To prepare the soil for planting roses, it’s important to add compost or organic matter to the soil to improve its fertility and structure. Additionally, it’s a good idea to add a balanced fertilizer to the soil before planting to provide the necessary nutrients for the roses to thrive. If necessary, it’s also a good idea to amend the soil with lime to adjust the pH level to the desired range.
Choosing the right location for planting
When choosing the location for planting roses, it’s important to consider the sun exposure, as roses need at least 6 hours of direct sunlight per day. Additionally, it’s important to consider the location of other plants in your garden, as roses need good air circulation to prevent the buildup of fungal diseases.
Planting Your Roses
When to plant roses
The best time to plant roses depends on the climate in your area. In general, roses should be planted in the spring or fall, when the weather is cooler and the soil is easier to work with. Avoid planting roses in the summer, when the heat can stress the plants and make it more difficult for them to establish roots.
How to plant roses
When planting roses, it’s important to dig a hole that is large enough to accommodate the root system of the plant. Make sure to loosen the soil at the bottom of the hole to encourage good root growth. Place the rose in the hole, making sure to spread the roots out evenly. Fill the hole with soil, and water the plant thoroughly to help settle the soil and eliminate any air pockets.
Caring for Your Roses
Watering your roses
One of the most important aspects of caring for your roses is watering. Roses need to be watered regularly to keep the soil moist, but not waterlogged. The frequency of watering will depend on the climate and the soil type in your garden, but in general, roses should be watered once or twice per week, depending on the weather.
Fertilizing your roses
Roses need to be fertilized regularly to ensure that they have the necessary nutrients to grow and bloom. A balanced fertilizer, such as a 10-10-10 or an 8-8-8, is a good choice for roses. Apply fertilizer in the spring and again in mid-summer, following the manufacturer’s instructions for the specific fertilizer you are using.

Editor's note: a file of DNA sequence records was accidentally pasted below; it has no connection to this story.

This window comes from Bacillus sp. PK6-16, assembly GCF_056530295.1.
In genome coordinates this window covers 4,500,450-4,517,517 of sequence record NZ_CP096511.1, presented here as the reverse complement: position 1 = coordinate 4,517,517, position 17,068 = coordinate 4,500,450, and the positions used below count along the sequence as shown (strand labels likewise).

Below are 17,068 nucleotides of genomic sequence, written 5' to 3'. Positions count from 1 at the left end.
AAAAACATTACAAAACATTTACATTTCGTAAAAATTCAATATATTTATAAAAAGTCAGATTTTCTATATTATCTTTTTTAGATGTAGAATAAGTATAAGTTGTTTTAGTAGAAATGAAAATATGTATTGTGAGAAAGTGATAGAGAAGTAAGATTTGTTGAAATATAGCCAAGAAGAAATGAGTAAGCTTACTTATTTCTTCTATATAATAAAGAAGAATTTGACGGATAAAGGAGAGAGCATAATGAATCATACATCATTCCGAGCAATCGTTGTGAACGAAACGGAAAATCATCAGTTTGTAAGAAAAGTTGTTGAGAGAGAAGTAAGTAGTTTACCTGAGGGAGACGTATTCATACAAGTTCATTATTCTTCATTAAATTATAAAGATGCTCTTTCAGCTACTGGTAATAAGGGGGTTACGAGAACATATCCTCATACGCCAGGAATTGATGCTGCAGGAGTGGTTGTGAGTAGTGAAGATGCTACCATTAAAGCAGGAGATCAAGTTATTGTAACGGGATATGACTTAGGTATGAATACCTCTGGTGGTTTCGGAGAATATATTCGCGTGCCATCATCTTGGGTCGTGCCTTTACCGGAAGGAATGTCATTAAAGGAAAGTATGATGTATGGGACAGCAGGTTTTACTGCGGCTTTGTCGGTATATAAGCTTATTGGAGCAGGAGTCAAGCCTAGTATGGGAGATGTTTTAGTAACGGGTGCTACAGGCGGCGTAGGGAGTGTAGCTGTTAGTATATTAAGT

Pruning your roses
Pruning is an important aspect of caring for roses, as it helps to encourage new growth, promote better blooms, and prevent the buildup of diseases. Pruning should be done in the spring, before the new growth begins, and again in the summer, after the first flush of blooms has faded. To prune roses, simply remove any dead, diseased, or damaged wood, and cut back the canes to a healthy bud.
With so many rose varieties out there, choosing the best roses to grow can seem daunting. Maybe you have your eye set on Wild Roses or perhaps, Modern Roses? Or maybe, like us, you are drawn to Miniature Roses – the hardy offspring of Old Garden Roses mutated into miniature and now selectively bred to stay small.
Thankfully, size is one of the few differences when it comes to growing and caring for your miniature roses. So, much like your average-sized rose, it’s no surprise we recommend planting miniature roses outside. They are a magnificent addition to your flower beds and are particularly weather-resistant.
Understanding that you won’t always have successful growth is a vital part of rose gardening. Whilst our guide can surely provide you with the necessary basics, it is certainly not exhaustive so plenty of research is key for a flourishing bloom.